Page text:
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Is there an easy way to get MathSciNet to fix minor mistakes in their references? It would be great if there was some sort of web form where you could enter the proposed fix, which would save time for the people working over there.

I mention this for two reasons. First, it has become my habit after downloading the MathSciNet BibTeX reference and put into my paper, to double check it. I've found that many times some of the minor information (such as issue number) is simply missing; but occasionally there is a mistake.

Second, and more importantly, I just got proofs back for an accepted paper, and they changed my references to those found at MathSciNet and will not let me fix them in the paper if they are incorrect there!

[P.S. I think MathSciNet does a great job already! I'm just not familiar with any reference fixing, so thought I'd ask...]

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    $\begingroup$ just enter a correction request here: ams.org/mathscinet/support_mail.html $\endgroup$ – Carlo Beenakker Sep 26 '17 at 20:05
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    $\begingroup$ Would you like to tell us what this annoying journal is, so that we can think twice about submitting to it? $\endgroup$ – Tom Leinster Sep 26 '17 at 20:15
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    $\begingroup$ @TomLeinster: I think all AMS journals have this policy. I know Transactions does. $\endgroup$ – Nate Eldredge Sep 26 '17 at 20:40
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    $\begingroup$ @NateEldredge It might be redundant; but having the issue number has helped me save some time and effort in finding articles on occasion. $\endgroup$ – Pace Nielsen Sep 26 '17 at 21:16
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    $\begingroup$ Have you approached the editor-in-chief about what the production staff refused to do? I once encountered a stubborn production person at some other journal, explained the absurd situation to the editor-in-chief, and he got it fixed in a satisfactory way. Don't settle for someone who insists on publishing incorrect bibliographic data. $\endgroup$ – nfdc23 Sep 26 '17 at 21:25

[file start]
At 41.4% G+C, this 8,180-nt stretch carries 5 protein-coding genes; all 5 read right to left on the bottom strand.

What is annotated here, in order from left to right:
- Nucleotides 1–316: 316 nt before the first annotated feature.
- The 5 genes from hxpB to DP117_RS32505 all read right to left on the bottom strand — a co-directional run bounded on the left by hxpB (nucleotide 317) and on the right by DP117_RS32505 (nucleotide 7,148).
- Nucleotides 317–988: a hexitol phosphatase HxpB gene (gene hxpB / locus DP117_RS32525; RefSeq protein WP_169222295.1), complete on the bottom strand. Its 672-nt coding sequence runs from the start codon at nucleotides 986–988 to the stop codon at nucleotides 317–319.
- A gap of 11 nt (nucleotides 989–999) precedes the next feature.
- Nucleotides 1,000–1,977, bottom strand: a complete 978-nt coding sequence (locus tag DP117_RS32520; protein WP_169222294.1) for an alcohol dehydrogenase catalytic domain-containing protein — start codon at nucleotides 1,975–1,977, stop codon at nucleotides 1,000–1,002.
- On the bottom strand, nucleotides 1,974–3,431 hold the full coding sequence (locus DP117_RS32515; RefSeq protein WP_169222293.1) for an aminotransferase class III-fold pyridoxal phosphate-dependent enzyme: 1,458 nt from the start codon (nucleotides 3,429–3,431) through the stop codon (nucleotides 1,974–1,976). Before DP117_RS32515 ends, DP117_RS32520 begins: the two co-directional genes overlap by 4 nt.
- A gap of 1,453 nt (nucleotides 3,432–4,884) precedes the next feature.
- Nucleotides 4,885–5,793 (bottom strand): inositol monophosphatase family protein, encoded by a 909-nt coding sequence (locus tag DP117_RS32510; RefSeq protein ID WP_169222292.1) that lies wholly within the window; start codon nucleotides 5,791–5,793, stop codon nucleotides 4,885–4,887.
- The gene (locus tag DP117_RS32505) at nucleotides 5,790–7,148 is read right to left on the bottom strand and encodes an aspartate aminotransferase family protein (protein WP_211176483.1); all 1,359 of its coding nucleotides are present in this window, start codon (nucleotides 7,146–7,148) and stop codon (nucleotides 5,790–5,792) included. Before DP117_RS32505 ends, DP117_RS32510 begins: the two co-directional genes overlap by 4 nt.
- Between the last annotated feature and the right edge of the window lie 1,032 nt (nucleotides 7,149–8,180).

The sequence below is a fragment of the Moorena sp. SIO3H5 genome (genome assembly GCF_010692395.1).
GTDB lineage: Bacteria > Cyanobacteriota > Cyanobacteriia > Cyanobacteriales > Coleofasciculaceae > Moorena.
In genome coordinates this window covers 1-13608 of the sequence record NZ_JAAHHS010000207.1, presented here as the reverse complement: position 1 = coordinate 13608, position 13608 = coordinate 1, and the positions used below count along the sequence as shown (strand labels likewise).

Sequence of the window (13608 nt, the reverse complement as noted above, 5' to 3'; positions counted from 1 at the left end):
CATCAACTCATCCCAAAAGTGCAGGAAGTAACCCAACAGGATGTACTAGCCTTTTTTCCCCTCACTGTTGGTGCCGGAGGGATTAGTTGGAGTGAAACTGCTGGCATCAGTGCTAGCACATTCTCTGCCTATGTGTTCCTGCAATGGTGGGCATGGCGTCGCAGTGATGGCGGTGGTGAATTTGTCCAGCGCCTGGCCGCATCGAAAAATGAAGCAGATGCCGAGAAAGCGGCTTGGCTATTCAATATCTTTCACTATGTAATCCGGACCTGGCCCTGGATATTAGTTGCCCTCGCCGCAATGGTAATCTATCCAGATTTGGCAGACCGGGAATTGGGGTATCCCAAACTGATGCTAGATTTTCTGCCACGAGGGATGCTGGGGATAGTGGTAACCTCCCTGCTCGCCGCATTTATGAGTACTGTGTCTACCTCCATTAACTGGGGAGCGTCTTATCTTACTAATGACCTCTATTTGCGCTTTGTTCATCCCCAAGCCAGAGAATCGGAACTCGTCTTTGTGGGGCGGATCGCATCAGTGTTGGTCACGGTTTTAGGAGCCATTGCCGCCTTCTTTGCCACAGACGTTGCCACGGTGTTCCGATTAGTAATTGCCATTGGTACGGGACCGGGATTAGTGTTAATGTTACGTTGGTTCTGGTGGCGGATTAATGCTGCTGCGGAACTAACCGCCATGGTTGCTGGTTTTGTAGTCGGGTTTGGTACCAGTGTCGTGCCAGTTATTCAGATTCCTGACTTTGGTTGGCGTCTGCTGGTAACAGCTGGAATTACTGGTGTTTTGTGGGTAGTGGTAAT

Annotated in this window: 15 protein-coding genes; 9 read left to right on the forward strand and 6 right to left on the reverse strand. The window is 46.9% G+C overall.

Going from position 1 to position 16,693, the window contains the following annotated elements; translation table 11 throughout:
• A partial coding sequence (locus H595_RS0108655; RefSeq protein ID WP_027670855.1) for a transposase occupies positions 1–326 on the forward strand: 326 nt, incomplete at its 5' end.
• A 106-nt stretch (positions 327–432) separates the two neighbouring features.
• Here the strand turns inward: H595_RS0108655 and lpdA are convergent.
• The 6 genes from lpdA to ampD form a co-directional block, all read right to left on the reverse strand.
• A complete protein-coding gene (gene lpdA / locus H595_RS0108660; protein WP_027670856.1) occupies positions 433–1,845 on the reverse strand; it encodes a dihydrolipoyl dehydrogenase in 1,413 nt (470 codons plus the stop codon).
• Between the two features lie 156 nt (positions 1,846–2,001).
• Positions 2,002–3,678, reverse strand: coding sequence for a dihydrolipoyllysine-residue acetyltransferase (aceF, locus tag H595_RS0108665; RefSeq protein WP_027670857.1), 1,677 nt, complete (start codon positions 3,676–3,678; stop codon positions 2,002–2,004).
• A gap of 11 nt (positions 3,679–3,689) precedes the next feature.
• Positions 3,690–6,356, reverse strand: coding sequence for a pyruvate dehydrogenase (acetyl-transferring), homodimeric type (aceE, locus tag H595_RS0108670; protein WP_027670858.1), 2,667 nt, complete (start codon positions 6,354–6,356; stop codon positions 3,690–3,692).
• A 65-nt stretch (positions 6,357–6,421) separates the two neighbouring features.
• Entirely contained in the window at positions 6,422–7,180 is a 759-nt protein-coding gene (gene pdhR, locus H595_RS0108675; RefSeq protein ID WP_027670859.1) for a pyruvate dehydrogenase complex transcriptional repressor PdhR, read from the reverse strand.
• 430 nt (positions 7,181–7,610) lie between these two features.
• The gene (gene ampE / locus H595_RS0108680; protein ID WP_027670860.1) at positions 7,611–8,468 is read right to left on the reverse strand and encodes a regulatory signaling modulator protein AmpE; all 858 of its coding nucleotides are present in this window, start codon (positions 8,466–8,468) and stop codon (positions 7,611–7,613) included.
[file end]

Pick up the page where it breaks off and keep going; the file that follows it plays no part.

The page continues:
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Please send an email to mathrev@ams.org, explaining the issue. (This is our all-purpose email address; any mistakes you discover, not just regarding references, you can let us know there.) Give us some time, I promise we'll get to it. However, if it seems as if the request somehow fell through the cracks, you can always contact one of your friendly editors :-) and I'll redirect the request to the relevant person.

That said, there are some exceptions, at least at the moment.

  • Papers added to our database through a digitization project from the World Digital Mathematics Library (WDML), such as http://www.ams.org/mathscinet-getitem?mr=1576401 sometimes carry (rather annoying) mistakes in their bibliographical data, and these mistakes come directly from the data given to us by the publishers. (That paper by Ramsey is an example.) We hope to address this problem eventually but this is not happening currently.
  • Other mistakes come from how the journal originally printed the author's name. We make an effort to identify authors appropriately, so the name should still be linked to the right author, but we still indicate the printed error. (For example, see Paul Erdős's name here.) See here for more on this.

There is one last kind of error that I do not believe is what you mean, but it seems worth mentioning anyway. For errors that appear in the list of references taken from the paper, make sure the mistake or typo is ours and not just a transcription of an error that comes from the paper. (We do not fix the latter: "This list reflects references listed in the original paper as accurately as possible with no attempt to correct error.")

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  • $\begingroup$ Please let me know if there is something I failed to address and I'll adjust the answer accordingly. $\endgroup$ – Andrés E. Caicedo Sep 26 '17 at 23:19
  • $\begingroup$ My personal preference is to use the information as it appears in the printed article, even if it is mistaken. Thus, the same person may have lots of different versions of their name appear in my bibliographies. I also know of at least one of George Bergman's papers, where they got his name wrong too. So I can definitely see how that could get bothersome for your team!! Thanks for the answer. $\endgroup$ – Pace Nielsen Sep 27 '17 at 3:16
  • $\begingroup$ I'm amazed to see that MathSciNet lists twenty different names for Erdős! $\endgroup$ – Timothy Chow Sep 27 '17 at 15:00
  • $\begingroup$ @Timothy :-) I count 16. $\endgroup$ – Andrés E. Caicedo Sep 27 '17 at 15:51
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You can write them an e-mail. Address is available on MSN under "Contact us". It usually takes some time for them to reply or react, but my experience shows that they always act on e-mails from myself or from my friends, concerning their mistakes. Try to state what the mistake is as clearly as possible and as shortly as possible.

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